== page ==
Air, It's Really There

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This lesson focuses on molecular motion in gases. Learners compare the mass of a basketball when it is deflated and after it has been inflated. The inflated ball has the greater mass so learners can conclude that gas is matter because it has mass and takes up space. Then learners consider how heating and cooling affect molecular motion in gases. They dip the mouth of a bottle in detergent solution and observe a bubble growing and shrinking when the bottle is warmed and cooled. Learners will discover that the attractions between gas molecules are so minimal that attractions can’t be used to explain the behavior of gases like they can for liquids and solids.

Quick Guide

Preparation Time:
10 to 30 minutes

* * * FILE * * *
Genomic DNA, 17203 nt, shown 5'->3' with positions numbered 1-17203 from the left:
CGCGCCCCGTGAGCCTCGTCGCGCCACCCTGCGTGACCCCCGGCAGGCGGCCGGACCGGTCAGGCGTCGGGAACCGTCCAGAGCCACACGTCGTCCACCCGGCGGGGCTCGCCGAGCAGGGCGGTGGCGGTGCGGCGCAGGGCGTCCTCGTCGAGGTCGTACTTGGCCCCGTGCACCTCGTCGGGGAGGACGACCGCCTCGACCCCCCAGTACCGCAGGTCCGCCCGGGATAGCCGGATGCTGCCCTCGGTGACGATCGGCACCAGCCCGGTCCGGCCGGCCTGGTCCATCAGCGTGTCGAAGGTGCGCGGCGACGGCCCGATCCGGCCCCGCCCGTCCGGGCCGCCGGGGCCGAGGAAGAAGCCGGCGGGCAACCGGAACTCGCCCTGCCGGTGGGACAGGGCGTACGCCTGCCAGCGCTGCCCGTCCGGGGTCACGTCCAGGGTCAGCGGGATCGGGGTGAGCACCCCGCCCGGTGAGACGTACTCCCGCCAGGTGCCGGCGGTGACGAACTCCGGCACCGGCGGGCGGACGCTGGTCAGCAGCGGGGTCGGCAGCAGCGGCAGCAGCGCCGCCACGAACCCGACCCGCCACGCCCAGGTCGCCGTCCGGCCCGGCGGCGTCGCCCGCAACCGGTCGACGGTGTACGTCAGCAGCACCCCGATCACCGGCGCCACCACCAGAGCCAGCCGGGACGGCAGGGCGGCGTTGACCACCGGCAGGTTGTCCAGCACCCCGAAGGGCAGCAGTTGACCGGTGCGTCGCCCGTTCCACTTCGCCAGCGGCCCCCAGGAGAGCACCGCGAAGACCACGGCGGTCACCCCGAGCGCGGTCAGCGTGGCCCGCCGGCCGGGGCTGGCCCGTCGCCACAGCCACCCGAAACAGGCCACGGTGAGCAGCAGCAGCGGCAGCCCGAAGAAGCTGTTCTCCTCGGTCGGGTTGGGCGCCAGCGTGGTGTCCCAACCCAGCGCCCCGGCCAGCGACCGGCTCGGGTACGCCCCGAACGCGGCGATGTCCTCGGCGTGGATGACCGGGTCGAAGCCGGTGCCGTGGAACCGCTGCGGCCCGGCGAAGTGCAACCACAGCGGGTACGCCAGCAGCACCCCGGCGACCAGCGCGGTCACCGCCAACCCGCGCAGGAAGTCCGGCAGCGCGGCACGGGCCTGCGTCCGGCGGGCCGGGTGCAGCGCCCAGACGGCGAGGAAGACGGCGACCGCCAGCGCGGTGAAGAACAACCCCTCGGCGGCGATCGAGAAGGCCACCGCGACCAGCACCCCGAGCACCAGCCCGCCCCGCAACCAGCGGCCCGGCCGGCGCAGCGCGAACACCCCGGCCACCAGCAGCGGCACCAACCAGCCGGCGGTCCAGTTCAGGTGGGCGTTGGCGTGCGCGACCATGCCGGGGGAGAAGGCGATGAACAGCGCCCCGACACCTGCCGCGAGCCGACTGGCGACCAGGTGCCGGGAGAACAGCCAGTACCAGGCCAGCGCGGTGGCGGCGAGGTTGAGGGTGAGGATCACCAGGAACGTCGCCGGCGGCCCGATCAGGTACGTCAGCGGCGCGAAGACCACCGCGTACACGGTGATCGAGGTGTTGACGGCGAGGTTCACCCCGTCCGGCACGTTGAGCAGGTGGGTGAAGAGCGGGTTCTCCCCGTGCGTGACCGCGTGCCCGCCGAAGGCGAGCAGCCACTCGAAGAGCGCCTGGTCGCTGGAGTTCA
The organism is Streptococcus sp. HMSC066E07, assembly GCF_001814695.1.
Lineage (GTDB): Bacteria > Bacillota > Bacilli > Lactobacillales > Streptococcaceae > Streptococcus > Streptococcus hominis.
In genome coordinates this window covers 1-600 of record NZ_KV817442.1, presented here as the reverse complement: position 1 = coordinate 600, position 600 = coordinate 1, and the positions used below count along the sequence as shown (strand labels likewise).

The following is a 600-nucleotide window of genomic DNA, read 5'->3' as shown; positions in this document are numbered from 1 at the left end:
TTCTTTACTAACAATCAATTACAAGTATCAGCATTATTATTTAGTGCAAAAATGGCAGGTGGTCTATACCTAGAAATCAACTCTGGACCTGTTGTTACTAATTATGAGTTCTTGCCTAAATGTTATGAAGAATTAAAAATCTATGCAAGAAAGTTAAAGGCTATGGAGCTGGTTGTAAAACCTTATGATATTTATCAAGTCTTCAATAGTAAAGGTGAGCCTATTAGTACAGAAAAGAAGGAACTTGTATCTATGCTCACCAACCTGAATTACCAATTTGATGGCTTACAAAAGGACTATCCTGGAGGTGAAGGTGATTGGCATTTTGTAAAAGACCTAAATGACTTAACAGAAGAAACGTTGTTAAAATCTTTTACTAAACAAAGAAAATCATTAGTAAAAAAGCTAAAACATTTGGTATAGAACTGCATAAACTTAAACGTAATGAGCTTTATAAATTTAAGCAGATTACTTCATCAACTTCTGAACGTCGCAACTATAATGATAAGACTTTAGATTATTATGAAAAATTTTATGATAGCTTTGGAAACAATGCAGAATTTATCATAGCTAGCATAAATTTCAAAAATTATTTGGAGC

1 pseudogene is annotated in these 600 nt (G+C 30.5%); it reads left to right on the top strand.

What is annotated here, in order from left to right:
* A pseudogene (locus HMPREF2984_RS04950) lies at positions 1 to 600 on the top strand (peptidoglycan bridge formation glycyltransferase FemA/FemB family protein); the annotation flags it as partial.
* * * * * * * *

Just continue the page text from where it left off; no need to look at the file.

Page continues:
Learning Time:
45 to 60 minutes

Estimated Materials Cost:
$5 - $10 per group of students

Age Range:
Ages 11 - 14

Resource Types:
Activity, Demonstration, Experiment/Lab Activity, Lesson/Lesson Plan


Materials List (per group of students)

  • 2 clear plastic cups
  • 8-oz plastic bottle
  • Detergent solution in a cup
  • Hot water (about 50 °C)
  • Cold water
  • Basketball, very deflated
  • Balance that measures in grams
  • Pump
  • Can of compressed gas (available at any office supply store)
  • Goggles


  • Physical Sciences
    • Heat and Thermodynamics
      • Heat and Temperature
    • Chemistry
    • States of Matter
      • Solids
      • Liquids
      • Gases
    • Structure and Properties of Matter
      • Elementary Particles and Nuclear Physics
      • Mass and Weight
  • The Nature of Science
    • The Scientific Process
      • Conducting Investigations

Informal Categories

  • Sports and Exercise
  • Toys


To use this activity, learners need to:

  • see
  • read
  • touch

Learning styles supported:

  • Involves hands-on or lab activities